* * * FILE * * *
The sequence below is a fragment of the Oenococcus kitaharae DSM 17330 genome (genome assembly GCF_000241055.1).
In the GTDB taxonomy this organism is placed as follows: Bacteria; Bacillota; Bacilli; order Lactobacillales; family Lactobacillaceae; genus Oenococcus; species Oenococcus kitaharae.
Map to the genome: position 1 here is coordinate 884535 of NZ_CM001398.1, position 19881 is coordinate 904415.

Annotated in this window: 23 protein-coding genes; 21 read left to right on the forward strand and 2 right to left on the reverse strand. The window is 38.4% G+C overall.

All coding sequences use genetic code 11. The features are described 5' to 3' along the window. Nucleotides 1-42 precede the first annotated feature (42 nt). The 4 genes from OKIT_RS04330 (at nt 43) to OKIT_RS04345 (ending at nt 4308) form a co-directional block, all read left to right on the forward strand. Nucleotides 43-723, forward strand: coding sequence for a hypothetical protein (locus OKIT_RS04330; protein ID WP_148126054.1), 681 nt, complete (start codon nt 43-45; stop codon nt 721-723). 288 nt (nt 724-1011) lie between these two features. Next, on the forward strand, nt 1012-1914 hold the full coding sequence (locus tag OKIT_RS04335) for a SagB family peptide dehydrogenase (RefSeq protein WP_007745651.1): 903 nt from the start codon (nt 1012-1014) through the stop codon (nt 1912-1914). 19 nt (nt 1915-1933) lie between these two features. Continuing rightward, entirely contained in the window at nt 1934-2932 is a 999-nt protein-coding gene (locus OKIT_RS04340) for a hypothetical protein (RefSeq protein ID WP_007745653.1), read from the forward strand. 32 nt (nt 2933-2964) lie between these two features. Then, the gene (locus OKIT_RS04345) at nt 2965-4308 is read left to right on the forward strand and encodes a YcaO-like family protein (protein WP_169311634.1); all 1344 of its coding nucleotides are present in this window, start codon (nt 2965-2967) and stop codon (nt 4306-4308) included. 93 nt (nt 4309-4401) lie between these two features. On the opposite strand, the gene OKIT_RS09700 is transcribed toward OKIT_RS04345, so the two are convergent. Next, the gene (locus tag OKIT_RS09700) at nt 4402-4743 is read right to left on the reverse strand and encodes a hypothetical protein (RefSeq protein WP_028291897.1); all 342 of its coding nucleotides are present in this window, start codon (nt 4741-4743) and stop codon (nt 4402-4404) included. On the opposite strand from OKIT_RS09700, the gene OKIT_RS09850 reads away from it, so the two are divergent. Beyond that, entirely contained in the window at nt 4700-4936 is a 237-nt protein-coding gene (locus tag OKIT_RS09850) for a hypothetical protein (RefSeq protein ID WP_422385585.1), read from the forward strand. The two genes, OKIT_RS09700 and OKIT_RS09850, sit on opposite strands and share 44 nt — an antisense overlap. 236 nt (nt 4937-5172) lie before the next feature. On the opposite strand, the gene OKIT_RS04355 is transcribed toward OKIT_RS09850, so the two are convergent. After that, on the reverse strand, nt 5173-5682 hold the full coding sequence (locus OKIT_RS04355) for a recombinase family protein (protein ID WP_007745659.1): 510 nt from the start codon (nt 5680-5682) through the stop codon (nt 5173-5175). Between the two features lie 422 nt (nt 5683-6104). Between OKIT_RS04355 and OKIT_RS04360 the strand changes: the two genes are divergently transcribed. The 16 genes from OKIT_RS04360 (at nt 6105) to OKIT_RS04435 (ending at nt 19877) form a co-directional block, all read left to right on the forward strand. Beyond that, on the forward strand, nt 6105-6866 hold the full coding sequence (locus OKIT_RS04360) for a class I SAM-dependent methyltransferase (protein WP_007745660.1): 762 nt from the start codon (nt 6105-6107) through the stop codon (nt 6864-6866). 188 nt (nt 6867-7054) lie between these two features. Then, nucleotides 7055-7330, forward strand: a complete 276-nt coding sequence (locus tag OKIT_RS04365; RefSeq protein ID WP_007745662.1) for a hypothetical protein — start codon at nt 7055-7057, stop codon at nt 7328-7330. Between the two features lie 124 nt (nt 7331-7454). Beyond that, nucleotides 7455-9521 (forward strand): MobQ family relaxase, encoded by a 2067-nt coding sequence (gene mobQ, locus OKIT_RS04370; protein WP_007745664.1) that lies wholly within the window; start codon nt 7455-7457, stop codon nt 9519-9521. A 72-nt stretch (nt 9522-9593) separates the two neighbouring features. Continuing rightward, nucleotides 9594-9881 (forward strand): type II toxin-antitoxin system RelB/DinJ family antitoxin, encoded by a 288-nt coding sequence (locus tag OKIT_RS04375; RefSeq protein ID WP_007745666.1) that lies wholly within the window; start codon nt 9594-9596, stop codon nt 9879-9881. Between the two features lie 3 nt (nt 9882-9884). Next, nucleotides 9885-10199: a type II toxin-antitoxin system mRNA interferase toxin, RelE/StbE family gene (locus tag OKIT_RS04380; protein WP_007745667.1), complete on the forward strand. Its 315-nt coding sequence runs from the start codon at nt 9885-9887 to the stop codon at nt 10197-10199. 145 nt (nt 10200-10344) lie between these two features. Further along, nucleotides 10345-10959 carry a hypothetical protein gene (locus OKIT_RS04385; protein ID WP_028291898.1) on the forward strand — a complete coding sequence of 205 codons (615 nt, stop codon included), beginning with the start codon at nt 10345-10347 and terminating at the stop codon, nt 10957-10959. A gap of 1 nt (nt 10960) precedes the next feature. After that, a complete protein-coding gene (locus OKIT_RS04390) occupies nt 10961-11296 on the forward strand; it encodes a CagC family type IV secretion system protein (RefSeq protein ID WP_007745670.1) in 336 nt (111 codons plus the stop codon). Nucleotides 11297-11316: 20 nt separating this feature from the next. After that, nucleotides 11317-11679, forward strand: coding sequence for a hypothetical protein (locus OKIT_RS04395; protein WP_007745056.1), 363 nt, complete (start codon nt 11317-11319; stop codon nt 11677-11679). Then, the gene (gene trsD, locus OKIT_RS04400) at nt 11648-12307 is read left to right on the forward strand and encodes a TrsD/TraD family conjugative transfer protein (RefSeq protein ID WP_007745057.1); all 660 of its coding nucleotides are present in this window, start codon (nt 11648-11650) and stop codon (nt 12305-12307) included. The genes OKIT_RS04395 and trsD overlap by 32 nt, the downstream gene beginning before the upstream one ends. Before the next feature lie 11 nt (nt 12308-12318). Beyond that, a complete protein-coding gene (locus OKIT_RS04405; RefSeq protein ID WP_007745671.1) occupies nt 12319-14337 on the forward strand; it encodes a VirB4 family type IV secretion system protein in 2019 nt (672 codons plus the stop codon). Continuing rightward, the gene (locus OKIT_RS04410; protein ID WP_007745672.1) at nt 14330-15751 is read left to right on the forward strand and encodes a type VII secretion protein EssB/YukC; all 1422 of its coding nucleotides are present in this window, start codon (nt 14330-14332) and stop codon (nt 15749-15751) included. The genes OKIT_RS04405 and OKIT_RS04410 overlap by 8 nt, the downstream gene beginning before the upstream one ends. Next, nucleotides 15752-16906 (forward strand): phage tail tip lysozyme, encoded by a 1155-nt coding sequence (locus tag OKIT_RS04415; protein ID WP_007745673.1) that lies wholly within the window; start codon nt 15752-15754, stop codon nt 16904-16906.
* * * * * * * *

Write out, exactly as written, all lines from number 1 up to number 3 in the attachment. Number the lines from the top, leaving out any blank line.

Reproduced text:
The sequence below is a fragment of the Oenococcus kitaharae DSM 17330 genome (genome assembly GCF_000241055.1).
In the GTDB taxonomy this organism is placed as follows: Bacteria; Bacillota; Bacilli; order Lactobacillales; family Lactobacillaceae; genus Oenococcus; species Oenococcus kitaharae.
Map to the genome: position 1 here is coordinate 884535 of NZ_CM001398.1, position 19881 is coordinate 904415.